December 14, 2008

Tritium on my mind

I AM VERY good friends with my old hand bearing compass. I use it constantly when I'm out cruising. It lets me know if I'm going to hit an island, drag anchor, or run into a tug. But like most friends, it's not perfect. In fact, it worries me sometimes when I think about it.

I've had it about 12 years now. In its heyday it was Practical Sailor's overwhelming best choice in hand bearing compasses. That's because it has "deadly accuracy and long-term reliability." It also has something else that Practical Sailor didn't bother to mention. It has tritium.

Now some of you may recall that way back in the Dark Ages they had X-ray machines that you could peer into when you bought a new pair of shoes. If you wiggled your toes, your bare bones showed how much room there was in the shoes for your feet.

I don't know what alerted the shoe stores – probably people's feet falling off, I guess – but suddenly all those X-ray machines disappeared. We began to understand that it wasn't such a good thing to expose human feet to so much radiation.

Now, my compass is a far fetch from those old X-ray machines, but it does have similar properties. It uses tritium to make it glow at night. I wouldn't have known that important fact if it weren't for a flea-sized notice of the back that says: "Contains tritium H3."

My curiosity changed to alarm after I got out the dictionary -- "tritium, a radioactive isotope of hydrogen … decays by beta-particle emission and is used in thermonuclear bombs."

So now I'm very nervous when I take a bearing with my nuclear-powered compass. I don't hang about. I can take bearings with lightning speed. Every time I raise that compass to my eye, I can just feel those radioactive beta particles cruising along my optic nerve to my brain.

One day, when enough of them have gathered, there's going to be a nuclear explosion in my head. I can only hope, when that happens, that I'm standing very close to Practical Sailor's compass evaluator.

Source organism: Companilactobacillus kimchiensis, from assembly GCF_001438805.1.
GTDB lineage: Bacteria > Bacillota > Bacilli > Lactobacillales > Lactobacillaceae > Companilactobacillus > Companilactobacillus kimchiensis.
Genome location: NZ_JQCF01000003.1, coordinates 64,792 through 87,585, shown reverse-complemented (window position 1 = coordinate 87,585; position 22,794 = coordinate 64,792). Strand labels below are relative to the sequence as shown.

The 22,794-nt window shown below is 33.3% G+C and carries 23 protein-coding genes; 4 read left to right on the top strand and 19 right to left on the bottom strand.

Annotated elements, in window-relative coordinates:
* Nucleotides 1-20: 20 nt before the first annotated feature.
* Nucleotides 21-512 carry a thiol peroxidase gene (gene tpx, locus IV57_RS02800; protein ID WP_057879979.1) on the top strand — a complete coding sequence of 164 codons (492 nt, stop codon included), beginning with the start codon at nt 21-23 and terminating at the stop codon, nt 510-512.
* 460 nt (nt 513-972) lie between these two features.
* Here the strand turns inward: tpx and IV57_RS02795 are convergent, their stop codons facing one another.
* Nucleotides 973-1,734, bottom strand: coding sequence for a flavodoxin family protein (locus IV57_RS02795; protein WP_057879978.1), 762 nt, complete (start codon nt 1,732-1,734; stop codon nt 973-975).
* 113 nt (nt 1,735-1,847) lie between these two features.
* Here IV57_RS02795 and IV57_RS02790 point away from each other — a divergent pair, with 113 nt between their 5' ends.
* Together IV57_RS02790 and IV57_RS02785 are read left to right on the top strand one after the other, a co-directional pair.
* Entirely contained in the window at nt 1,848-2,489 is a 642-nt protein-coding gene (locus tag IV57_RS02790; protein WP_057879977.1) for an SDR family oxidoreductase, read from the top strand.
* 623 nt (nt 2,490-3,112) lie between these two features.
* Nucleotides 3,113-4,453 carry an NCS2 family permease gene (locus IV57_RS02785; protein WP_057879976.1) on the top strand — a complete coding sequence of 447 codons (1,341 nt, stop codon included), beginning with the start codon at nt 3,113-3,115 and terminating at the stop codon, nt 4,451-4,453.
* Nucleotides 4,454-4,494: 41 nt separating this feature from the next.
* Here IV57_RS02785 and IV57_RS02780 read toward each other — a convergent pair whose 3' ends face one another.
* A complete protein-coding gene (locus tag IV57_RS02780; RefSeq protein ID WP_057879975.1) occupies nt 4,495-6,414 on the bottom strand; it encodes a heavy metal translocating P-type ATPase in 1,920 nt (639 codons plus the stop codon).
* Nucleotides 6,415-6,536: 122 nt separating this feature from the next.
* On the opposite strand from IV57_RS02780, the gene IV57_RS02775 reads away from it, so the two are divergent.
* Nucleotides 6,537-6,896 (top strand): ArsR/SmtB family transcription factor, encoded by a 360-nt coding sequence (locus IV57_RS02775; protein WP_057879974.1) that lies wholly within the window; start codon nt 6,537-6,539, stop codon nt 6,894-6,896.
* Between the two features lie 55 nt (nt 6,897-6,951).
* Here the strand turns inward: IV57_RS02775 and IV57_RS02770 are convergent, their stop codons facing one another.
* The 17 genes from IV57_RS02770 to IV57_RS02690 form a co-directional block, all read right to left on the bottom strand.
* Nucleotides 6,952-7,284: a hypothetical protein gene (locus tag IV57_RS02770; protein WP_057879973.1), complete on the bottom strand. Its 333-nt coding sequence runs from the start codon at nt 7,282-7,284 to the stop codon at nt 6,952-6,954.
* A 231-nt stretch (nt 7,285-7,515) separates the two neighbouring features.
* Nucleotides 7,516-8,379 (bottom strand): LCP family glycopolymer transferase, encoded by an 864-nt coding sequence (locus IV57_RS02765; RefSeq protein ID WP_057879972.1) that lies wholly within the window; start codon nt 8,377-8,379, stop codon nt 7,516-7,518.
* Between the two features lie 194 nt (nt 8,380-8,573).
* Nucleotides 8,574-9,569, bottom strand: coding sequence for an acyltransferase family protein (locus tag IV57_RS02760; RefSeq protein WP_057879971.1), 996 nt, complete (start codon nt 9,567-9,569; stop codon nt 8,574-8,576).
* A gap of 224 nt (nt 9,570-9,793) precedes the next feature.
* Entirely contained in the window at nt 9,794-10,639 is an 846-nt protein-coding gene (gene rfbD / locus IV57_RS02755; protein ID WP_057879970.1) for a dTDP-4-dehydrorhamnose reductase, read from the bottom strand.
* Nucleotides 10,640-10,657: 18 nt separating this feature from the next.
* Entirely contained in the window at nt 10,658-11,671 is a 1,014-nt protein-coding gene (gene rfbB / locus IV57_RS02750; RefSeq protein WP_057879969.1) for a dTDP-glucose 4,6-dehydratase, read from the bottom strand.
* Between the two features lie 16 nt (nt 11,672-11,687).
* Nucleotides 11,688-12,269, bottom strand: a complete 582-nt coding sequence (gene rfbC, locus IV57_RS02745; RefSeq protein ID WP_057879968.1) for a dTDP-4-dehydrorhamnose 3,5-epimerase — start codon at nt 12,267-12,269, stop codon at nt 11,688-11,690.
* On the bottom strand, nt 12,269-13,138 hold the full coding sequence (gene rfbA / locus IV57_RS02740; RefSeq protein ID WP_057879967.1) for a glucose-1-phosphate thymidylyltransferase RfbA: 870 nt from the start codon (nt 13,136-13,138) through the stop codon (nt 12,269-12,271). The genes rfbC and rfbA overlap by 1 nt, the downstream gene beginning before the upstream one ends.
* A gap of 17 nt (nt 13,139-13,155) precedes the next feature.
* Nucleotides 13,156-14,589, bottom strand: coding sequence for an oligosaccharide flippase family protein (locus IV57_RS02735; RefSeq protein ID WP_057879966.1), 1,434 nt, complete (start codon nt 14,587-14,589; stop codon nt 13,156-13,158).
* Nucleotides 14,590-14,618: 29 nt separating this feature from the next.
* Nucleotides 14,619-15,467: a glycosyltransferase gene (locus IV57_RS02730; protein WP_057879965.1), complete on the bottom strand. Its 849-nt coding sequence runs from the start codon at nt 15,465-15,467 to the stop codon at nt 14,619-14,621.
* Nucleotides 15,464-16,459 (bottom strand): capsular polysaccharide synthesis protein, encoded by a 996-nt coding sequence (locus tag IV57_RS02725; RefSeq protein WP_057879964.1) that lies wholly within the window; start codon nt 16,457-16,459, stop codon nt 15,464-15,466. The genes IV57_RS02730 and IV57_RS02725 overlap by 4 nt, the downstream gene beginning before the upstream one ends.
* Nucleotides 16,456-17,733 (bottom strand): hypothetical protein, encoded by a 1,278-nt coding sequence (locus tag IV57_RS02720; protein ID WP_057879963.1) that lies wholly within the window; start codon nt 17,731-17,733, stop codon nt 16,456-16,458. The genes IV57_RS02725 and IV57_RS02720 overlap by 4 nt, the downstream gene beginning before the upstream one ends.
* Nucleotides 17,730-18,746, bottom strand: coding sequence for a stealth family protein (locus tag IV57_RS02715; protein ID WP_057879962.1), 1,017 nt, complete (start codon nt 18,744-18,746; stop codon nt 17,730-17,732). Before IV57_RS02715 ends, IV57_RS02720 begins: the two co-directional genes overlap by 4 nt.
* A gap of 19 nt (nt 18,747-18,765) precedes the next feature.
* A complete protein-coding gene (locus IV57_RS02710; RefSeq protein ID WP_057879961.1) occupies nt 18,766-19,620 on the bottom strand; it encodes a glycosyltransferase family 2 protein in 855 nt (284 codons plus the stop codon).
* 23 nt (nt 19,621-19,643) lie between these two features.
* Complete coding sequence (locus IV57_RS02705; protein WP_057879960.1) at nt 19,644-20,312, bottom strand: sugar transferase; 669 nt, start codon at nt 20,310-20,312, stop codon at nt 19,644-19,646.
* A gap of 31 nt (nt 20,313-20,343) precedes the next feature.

Today's Thought
We only part to meet again.
Change, as ye list, ye winds; my heart shall be
The faithful compass that still points to thee.

--John Gay, from "Sweet William's Farewell to Black-Eyed Susan."

“Jeez, my wife gets historical every time we have an argument.”
“Historical? Don’t you mean hysterical?”
“No she keeps dragging up my past.”


Jeff said...

Mr. Vigor,
I happened upon your post and work in the environmental remediation field. For what it's worth, I think that you can rest soundly regarding the tritium in your compass. My guess is that the tritium is in the paint, which is also submerged in water and separated by a plastic or glass barrier. I've included a link to a fact sheet if you're interested, but the jist is that, "Tritium poses a health hazard only if it is taken into the body, because tritium decays by emitting a low-energy beta particle with no gamma radiation. This betaparticle cannot penetrate deeply into tissue or travel far in air."

You can get sunburn-like effects from direct exposure to beta (shine on your skin) which could affect eyes, but I'd lay odds that the levels in your compass are so low and separated from you that it's no concern. Take your time sizing up the horizon.



Phibius said...

Just for extra reassurance, consider the little-known hormetic effects of low doses of radiation ("The Healthy Worker Effect and Nuclear Industry Workers"). Potentially, your beloved hand-bearing compass may actually be making you slightly healthier, and not just by helping you to stay out from under container ships.